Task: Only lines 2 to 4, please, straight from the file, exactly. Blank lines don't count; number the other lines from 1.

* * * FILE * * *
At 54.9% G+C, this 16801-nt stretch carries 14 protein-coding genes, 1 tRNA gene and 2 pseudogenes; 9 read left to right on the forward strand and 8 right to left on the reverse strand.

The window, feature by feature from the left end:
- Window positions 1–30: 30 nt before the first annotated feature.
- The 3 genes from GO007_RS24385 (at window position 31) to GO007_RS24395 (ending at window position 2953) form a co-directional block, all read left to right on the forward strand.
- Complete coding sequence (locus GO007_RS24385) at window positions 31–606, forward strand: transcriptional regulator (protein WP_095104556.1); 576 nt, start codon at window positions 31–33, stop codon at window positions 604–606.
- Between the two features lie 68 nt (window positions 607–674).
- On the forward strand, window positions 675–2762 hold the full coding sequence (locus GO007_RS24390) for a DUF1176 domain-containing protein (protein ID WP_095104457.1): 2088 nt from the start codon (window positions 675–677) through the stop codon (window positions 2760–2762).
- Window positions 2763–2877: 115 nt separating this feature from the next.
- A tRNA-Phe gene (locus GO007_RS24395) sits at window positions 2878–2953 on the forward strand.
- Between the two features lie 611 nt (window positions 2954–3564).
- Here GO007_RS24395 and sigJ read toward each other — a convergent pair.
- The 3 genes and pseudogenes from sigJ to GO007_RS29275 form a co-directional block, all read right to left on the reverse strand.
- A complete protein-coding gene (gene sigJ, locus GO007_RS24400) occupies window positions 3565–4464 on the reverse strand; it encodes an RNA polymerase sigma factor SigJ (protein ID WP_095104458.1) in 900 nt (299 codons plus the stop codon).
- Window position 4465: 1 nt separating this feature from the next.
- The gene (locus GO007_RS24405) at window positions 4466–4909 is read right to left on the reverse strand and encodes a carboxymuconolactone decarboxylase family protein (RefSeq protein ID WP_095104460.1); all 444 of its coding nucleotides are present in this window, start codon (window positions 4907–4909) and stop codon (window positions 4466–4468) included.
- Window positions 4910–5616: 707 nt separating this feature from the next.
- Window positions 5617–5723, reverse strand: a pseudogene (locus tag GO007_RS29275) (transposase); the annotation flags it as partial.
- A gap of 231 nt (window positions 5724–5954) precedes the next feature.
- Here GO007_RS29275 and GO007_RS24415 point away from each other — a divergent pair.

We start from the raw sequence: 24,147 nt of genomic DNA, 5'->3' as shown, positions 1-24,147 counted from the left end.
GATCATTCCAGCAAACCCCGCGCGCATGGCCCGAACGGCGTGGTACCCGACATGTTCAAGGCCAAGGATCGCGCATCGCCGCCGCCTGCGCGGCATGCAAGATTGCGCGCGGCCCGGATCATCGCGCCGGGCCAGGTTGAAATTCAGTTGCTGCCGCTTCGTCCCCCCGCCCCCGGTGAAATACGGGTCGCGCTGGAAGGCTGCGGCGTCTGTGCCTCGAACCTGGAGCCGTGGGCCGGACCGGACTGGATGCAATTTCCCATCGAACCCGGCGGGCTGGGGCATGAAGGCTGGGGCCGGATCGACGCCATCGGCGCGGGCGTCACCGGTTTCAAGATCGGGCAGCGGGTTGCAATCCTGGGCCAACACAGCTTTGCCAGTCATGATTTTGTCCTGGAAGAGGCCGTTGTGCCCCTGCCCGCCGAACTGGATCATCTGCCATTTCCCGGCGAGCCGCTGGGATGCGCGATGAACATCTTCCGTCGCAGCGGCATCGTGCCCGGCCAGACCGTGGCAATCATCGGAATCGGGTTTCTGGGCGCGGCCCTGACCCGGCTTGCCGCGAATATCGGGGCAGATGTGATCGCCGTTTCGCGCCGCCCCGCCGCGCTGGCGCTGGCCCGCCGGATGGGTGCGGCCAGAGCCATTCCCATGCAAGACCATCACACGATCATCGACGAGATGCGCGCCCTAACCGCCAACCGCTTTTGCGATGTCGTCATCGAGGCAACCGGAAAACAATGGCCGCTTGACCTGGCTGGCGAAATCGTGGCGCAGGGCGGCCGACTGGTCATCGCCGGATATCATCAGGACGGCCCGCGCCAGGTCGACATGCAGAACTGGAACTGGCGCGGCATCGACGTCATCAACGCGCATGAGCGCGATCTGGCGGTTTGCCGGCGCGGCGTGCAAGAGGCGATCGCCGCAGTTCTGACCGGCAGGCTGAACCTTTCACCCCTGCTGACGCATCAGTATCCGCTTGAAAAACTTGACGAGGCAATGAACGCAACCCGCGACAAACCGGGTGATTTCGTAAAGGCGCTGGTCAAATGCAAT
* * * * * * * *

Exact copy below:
The window, feature by feature from the left end:
- Window positions 1–30: 30 nt before the first annotated feature.
- The 3 genes from GO007_RS24385 (at window position 31) to GO007_RS24395 (ending at window position 2953) form a co-directional block, all read left to right on the forward strand.